The growing popularity of e-cigarettes has had an unintended consequence, with more young children swallowing or being exposed to the liquid nicotine that can be contained within the devices, according to a new study.
Exposures among children under the age of 6 increased dramatically from January 2012 to April 2015, according to a report published today in the medical journal Pediatrics. Researchers from the Nationwide Children's Hospital in Columbus, Ohio, studied data from the National Poison Data System to understand how often children were exposed to tobacco, nicotine and e-cigarette products.
There were 29,141 calls during that study period to poison control centers about children 6 years or under who had been exposed to these products, according to the study, which noted that while most of the exposures involved cigarettes or other tobacco products, the rates of e-cigarette exposure increased rapidly.
Calls about e-cigarette exposure made up 14.2 percent of the total number, but rose from 14 in January 2012 to 223 in April 2015 -- a nearly 16-fold increase. Researchers found that children who were exposed to liquid nicotine often ingested the substance and were 2.6 times as likely to have a severe health outcome as children who were exposed to cigarettes. One death was reported during the study when a toddler ingested liquid nicotine.
Dr. Gary Smith, co-author of the study and director of the Center of Injury, Research and Policy at Nationwide Children’s Hospital, said young children are particularly at risk because of their small size and the high concentrations of liquid nicotine in e-cigarette fluids.
"We have known for decades how toxic liquid nicotine can be for kids," Smith told ABC News. "Unfortunately, this study has findings that bore this out. We saw kids that had coma, children with seizures and even death within this 40 month period."
Smith pointed out that children who were exposed to liquid nicotine were five times as likely to end up in the hospital compared to children who were exposed to cigarettes.
"We shouldn’t put a poison that’s been known for decades to cause harm among children in homes across the country in non child-resistant containers that have flavors and labels," Smith said.
Toddlers "explore their environment by putting things in their mouth" and may mistake flavored liquid nicotine for candy, Smith said, noting that creating child-resistant containers and educating parents about the dangers of these substances is key to keeping children safe.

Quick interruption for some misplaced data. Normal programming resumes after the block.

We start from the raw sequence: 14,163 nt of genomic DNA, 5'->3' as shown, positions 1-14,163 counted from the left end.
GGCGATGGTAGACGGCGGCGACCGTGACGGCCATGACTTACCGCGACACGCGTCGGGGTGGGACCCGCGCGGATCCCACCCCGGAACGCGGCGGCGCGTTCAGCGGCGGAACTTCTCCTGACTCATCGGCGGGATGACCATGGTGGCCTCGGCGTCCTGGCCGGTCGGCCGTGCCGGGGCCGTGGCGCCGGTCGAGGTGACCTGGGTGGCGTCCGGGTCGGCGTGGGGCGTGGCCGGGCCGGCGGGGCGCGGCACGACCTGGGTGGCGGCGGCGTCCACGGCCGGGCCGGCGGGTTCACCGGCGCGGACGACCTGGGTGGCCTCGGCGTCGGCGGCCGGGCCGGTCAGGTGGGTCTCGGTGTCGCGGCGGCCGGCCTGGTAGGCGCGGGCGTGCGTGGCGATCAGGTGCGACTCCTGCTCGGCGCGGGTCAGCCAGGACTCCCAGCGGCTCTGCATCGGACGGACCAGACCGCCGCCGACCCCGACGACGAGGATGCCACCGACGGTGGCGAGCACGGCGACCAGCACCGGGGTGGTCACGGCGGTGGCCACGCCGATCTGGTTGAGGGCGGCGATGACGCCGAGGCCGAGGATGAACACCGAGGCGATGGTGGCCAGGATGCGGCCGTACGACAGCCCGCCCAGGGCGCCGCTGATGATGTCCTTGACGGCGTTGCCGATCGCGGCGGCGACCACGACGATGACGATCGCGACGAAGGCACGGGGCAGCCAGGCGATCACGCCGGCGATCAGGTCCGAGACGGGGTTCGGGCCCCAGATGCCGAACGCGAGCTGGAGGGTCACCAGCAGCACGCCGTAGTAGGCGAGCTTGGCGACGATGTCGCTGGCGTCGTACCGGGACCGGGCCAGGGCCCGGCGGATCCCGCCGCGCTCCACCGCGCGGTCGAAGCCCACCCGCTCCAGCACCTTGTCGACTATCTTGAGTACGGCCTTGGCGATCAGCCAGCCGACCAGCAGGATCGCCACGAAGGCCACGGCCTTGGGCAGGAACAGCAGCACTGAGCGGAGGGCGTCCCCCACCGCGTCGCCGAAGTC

Ray Story, founder and CEO of the e-cigarette industry group Tobacco Vapor Electronic Cigarette Association, said that the product is intended for adults and that it is not up to the industry to keep these products out of the reach of children. He pointed out that liquid nicotine is not the only potentially harmful substance found in a typical home and that the FDA could have issued guidelines earlier to require child-resistant packaging.
"If you look at some of the commercials currently, it says lock up your laundry detergent because these things look like candy," Story told ABC News. "It becomes the responsible parental thing to do," to keep potentially harmful substances from kids.
Story pointed out that far more calls are made about cigarettes and other traditional tobacco products than e-cigarettes.
"We are trying to serve the adult population and provide them with a [more] healthy alternative" to cigarettes, Story said. "We expect the adult population to handle this product with care."
The study comes as the e-cigarette industry faces new regulations. The U.S. Food and Drug Administration issued its first regulations last week that will affect labeling, manufacturing and sales of e-cigarettes. All products that came on the market after Feb. 15, 2007, will have two years to apply for an FDA review. If a product is not approved, it will no longer be allowed on the market. In January, Congress passed a bill to require more child-resistant containers for liquid nicotine that was signed into law and is set to take effect later this year.
Dr. Hilary Tindle, director of ViTAL, the Vanderbilt Center for Tobacco, Addictions and Lifestyle, told ABC News that the amount of liquid nicotine contained in the liquid used in e-cigarettes varies widely from extremely concentrated to almost nonexistent. The new FDA regulations will likely help safeguard the products by regulating the amount of liquid nicotine in the products so it's more uniform across the industry, Tindle said.
"Some of these products with the e-liquid, they have four times a lethal dose for a child in a fifth of a teaspoon," Tindle said. "It’s really scary when you think about how many people are using these products. If you’re using these products, put them away," so children can't get to them.
She said it would make sense for pediatricians to bring up e-cigarette safety with parents to encourage them to put the liquid out of sight and out of reach of young children.
"We have these household products like ammonia or bleach that typically we keep in cabinets at higher levels," Tindle said. "It’s kind of the same principle."